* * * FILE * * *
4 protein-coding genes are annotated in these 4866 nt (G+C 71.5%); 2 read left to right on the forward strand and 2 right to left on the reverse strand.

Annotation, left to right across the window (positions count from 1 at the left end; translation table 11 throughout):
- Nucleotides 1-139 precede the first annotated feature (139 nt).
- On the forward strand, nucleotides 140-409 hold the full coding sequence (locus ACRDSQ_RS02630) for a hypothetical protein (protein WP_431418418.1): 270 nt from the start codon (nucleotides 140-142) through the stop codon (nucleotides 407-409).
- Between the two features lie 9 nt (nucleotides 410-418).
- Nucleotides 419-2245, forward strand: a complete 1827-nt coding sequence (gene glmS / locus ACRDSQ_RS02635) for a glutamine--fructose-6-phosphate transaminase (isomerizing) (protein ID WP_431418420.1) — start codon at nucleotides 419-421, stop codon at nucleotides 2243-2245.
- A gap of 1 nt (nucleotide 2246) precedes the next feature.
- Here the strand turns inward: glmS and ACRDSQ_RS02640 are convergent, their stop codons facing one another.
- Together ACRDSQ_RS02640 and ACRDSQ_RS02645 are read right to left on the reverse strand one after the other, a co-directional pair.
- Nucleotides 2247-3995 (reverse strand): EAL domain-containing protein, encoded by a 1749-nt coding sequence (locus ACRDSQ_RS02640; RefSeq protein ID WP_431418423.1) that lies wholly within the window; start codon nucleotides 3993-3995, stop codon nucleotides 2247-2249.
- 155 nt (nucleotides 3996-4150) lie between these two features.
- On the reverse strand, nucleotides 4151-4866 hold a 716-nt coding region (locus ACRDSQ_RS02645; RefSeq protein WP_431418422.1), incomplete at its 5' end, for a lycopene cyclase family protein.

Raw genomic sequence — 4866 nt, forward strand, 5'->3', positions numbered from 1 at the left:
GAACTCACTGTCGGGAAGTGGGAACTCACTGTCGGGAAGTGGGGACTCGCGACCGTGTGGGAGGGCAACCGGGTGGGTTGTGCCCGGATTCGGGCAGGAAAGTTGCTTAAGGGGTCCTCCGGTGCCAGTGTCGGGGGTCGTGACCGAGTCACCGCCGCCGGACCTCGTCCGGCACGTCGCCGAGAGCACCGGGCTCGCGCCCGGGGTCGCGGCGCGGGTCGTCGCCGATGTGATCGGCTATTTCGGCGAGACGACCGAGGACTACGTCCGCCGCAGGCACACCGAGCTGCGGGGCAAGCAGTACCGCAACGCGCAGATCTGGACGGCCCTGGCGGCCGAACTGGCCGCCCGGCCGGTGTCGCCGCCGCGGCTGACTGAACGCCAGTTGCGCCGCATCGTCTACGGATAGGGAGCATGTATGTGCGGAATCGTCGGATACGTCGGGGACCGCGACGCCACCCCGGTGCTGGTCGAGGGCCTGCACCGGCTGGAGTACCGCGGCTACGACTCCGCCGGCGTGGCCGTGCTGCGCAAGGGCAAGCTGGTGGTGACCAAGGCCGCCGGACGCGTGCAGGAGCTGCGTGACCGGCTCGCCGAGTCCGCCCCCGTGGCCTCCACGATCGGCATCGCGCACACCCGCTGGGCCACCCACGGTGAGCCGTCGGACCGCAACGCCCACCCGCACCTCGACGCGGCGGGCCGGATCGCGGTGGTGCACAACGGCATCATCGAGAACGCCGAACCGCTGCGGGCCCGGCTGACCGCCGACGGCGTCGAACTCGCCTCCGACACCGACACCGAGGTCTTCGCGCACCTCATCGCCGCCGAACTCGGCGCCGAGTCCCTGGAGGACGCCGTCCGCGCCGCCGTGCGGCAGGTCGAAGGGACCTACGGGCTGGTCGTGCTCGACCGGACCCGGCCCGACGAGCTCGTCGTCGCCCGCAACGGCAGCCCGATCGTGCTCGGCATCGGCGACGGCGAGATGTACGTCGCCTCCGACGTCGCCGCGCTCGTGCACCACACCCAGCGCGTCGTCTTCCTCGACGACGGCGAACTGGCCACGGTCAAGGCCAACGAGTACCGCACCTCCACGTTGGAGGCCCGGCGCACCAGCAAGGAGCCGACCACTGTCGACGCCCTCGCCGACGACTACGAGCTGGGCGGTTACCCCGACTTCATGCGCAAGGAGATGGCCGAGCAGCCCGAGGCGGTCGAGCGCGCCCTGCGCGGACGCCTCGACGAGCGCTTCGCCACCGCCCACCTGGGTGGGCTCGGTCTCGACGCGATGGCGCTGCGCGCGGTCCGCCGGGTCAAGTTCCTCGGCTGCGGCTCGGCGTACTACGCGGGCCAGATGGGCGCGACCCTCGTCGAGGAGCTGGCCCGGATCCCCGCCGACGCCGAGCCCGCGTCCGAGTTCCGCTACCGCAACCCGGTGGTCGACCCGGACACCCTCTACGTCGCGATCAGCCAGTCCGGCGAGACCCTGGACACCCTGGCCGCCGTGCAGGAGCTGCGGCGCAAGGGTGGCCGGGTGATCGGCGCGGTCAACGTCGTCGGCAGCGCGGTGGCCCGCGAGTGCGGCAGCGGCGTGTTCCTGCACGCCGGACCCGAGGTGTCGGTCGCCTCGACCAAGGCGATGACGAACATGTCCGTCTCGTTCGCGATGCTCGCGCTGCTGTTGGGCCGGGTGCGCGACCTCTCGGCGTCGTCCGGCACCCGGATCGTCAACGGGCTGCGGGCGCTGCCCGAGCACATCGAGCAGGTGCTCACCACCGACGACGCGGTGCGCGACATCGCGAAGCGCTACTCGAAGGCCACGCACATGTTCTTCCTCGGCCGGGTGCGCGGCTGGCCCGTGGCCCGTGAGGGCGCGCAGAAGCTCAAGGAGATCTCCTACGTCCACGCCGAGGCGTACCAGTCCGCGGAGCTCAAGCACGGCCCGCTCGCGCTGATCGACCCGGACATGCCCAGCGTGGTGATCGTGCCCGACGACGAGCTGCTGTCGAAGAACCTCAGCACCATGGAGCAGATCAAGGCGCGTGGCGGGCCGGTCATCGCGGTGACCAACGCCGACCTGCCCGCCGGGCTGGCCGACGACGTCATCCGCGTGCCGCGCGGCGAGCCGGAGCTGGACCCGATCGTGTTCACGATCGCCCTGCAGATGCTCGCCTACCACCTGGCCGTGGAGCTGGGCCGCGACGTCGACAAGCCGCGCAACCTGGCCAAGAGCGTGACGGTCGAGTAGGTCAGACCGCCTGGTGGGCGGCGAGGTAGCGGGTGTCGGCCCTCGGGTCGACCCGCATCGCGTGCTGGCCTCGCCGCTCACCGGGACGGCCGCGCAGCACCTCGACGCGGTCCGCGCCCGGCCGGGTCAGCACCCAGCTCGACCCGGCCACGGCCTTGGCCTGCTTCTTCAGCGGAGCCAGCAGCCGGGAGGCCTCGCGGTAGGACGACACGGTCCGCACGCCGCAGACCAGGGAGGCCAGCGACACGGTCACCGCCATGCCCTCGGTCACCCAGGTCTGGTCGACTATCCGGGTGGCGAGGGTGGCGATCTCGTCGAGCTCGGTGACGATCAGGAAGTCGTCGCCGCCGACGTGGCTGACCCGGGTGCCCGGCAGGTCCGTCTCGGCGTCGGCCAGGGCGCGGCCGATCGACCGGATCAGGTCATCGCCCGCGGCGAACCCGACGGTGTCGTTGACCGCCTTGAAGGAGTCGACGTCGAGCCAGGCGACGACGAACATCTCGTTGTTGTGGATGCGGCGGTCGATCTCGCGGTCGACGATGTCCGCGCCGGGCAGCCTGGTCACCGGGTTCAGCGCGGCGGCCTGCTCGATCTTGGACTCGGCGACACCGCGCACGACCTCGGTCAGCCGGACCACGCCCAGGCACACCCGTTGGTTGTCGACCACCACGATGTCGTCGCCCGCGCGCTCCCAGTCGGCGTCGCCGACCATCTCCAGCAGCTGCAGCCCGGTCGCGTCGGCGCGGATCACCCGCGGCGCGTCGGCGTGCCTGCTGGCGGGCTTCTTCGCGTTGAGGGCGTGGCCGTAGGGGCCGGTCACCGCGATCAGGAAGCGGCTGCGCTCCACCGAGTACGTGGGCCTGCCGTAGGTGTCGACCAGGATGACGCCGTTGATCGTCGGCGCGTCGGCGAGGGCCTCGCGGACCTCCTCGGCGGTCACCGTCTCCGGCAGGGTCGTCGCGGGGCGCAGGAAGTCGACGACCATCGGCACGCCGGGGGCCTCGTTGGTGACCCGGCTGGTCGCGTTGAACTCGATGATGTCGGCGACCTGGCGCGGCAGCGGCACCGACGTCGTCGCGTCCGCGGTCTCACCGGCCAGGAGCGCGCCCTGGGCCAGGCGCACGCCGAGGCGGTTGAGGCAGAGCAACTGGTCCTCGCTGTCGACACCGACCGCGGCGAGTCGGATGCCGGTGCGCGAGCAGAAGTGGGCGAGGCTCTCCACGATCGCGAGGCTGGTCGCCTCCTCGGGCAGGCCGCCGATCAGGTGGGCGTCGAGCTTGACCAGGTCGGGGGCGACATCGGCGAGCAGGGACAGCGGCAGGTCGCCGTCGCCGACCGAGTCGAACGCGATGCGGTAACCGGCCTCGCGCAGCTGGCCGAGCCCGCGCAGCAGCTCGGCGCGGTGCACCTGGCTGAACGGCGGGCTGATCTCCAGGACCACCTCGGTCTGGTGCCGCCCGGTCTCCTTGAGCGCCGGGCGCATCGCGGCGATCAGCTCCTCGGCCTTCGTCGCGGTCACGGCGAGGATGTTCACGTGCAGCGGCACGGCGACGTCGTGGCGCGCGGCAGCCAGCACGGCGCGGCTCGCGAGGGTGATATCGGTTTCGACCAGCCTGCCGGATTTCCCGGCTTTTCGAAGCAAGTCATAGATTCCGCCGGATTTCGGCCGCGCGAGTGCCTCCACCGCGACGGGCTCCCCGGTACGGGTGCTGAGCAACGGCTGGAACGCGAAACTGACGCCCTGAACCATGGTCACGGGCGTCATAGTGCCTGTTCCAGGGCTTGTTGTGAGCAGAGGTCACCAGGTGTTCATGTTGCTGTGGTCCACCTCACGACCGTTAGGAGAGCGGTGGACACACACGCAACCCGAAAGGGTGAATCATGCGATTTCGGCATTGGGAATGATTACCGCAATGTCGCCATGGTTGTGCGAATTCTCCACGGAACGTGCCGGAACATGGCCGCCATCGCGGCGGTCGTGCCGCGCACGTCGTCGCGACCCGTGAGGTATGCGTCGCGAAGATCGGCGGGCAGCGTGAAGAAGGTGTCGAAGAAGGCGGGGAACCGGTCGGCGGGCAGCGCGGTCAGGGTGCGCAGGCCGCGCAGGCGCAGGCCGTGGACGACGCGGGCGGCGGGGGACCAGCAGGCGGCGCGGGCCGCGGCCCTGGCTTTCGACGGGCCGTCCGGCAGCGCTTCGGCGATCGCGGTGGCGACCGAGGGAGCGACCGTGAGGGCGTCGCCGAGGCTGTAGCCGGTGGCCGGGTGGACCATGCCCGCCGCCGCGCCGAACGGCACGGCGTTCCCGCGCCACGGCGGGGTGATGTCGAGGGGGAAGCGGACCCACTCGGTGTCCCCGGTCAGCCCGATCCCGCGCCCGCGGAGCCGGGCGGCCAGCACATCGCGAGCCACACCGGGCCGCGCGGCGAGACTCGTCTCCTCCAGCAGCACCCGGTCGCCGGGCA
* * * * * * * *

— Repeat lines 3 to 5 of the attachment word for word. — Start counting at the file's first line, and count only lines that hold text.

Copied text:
- Nucleotides 1-139 precede the first annotated feature (139 nt).
- On the forward strand, nucleotides 140-409 hold the full coding sequence (locus ACRDSQ_RS02630) for a hypothetical protein (protein WP_431418418.1): 270 nt from the start codon (nucleotides 140-142) through the stop codon (nucleotides 407-409).
- Between the two features lie 9 nt (nucleotides 410-418).